Aparajito (1957)
June 17, 2015, 10:24 pm
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Director: Satyajit Ray
4.5 Stars
AparajitoThe second installment of Satyajit Ray’s Apu trilogy sees Apu (Smaran Ghosal) and his family leaving the village for the city of Benares. In the early moments, Apu has already become more a central figure in the story, with his wandering through alleys and the riverside obsessively followed by cinematographer Subrata Mitra. While Pather Panchali promised that there was a world outside, Aparajito begins by thrusting Apu into a playground of development, drawing him further and further away from his roots. There’s a greater interest in these early sequences in framing Apu within long shots, a means of physically demonstrating the growth of his world. He’s a figure in a landscape, sometimes even a boy lost in a crowd. As the mother, Karuna Banerjee becomes an even more tragic figure in this installment, with a sense of repetition happening as it seems as though she is doomed to the fate suffered by auntie in the first installment. The final sequence, in which Apu returns home and searches for his mother after studying for some time in Calcutta, is among the most powerful of the trilogy. What once was home now seems alien to him, a desolate wasteland of broken walls.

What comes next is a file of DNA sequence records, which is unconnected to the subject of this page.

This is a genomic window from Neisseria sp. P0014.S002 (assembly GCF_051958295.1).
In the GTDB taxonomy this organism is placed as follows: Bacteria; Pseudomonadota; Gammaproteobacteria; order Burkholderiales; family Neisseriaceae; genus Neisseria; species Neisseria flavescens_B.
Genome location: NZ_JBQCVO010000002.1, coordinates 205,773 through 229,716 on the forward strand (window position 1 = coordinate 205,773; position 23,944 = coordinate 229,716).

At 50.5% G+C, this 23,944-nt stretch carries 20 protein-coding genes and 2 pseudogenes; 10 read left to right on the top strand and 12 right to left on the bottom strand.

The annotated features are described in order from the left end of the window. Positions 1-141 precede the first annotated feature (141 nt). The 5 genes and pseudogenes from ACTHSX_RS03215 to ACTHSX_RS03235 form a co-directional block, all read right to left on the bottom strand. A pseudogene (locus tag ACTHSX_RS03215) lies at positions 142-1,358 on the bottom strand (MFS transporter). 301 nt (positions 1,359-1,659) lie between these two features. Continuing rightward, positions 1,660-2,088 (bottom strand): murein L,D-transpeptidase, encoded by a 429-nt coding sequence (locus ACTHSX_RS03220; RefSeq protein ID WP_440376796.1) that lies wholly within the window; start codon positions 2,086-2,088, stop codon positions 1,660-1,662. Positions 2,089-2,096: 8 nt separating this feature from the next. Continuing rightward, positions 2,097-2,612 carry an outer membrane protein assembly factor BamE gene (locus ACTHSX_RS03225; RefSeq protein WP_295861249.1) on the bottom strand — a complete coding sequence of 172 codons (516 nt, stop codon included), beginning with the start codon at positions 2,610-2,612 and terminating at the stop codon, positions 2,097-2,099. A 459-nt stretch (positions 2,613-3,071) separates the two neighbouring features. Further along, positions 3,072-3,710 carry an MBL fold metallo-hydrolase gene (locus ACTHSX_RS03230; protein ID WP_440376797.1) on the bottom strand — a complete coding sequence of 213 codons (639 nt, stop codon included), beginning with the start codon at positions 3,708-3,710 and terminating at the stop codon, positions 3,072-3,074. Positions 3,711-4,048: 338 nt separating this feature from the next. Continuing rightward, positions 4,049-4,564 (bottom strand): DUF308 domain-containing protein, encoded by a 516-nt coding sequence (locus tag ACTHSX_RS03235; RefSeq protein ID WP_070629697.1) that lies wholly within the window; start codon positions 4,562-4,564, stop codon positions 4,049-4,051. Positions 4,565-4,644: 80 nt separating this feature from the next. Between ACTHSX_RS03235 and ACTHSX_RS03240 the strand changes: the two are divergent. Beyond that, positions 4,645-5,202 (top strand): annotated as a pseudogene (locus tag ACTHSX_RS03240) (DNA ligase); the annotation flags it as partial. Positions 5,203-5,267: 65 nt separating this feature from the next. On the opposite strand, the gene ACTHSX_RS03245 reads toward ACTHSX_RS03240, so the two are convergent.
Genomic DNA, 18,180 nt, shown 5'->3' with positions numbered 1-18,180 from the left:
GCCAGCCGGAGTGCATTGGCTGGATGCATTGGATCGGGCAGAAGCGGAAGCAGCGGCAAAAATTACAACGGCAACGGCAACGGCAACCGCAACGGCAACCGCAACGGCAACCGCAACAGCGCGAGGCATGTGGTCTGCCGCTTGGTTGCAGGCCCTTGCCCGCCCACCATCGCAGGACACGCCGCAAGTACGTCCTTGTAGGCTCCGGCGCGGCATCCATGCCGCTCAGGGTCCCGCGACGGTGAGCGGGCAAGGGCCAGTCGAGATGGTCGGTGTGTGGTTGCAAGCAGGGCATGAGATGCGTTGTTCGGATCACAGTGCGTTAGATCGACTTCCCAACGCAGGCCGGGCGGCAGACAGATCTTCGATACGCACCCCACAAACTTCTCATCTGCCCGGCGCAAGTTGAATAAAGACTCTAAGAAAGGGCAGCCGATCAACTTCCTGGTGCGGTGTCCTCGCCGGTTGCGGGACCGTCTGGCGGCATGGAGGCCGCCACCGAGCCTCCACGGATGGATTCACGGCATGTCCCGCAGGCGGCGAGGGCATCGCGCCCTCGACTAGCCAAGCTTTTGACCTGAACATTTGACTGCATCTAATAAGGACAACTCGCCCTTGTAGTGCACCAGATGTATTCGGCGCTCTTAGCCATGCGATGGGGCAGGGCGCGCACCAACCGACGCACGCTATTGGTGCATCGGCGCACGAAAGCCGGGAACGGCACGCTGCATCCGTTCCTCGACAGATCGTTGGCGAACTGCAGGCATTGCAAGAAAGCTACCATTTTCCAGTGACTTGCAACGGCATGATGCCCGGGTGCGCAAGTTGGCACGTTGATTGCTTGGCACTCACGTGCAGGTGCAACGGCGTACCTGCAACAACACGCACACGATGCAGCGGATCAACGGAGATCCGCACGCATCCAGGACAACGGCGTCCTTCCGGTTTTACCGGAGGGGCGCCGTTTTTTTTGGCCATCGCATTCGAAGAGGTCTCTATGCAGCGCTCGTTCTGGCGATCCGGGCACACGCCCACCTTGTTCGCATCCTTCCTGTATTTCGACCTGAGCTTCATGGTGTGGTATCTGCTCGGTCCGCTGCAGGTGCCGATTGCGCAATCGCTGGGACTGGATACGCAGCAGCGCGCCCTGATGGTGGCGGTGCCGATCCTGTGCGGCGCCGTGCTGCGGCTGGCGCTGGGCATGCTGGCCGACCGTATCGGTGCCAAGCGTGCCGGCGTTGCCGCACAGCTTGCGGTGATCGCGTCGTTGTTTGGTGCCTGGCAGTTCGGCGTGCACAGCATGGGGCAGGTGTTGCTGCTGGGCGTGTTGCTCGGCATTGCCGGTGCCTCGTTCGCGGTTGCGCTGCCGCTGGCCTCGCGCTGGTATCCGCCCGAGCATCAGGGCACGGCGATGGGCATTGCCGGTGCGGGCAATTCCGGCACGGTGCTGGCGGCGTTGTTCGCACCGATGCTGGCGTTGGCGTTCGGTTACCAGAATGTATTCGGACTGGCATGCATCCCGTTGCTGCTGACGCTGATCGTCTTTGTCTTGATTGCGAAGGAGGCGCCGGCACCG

Pather Panchali (1955)
June 17, 2015, 10:19 pm
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Director: Satyajit Ray
4.5 Stars
Pather PanchaliWhen Bosley Crowther, the highly influential critic of the New York Times, reviewed Pather Panchali in 1958, he drew attention to the film’s “mosaic” quality. That is, unlike a conventionally structured Hollywood film, Satyajit Ray’s debut feature progresses as a series of episodes, as if serving as a loosely structured tour of an impoverished Indian village and of a way of life. While the patient rhythm wasn’t unique to cinema at the time (even classical American directors such as John Ford favored a steady poeticism in their images), nor was the sense of realism in the images of poverty (the neorealism movement was a decade old at this point), there was something different about Ray’s approach. Besides the universality of his themes regarding the relationships and the roles that we form within our households, there’s a terrifically elegiac quality about the images. The shots of aged auntie (Chunibala Devi), cast aside and knowingly marching to her death, carry the weight of not only the action in the present tense, but of the very idea of a discarding of the past. Apu’s (Subir Banerjee) development in this first installment of the trilogy is mostly as an observer–a watching eye, trying to grasp the relationships between those around him and the world he inhabits. The famed image of his confrontation with a train doesn’t quite suggest his desire to leave home, but of his growing awareness of a world outside. To a child, that thought is as magical as it is bewildering.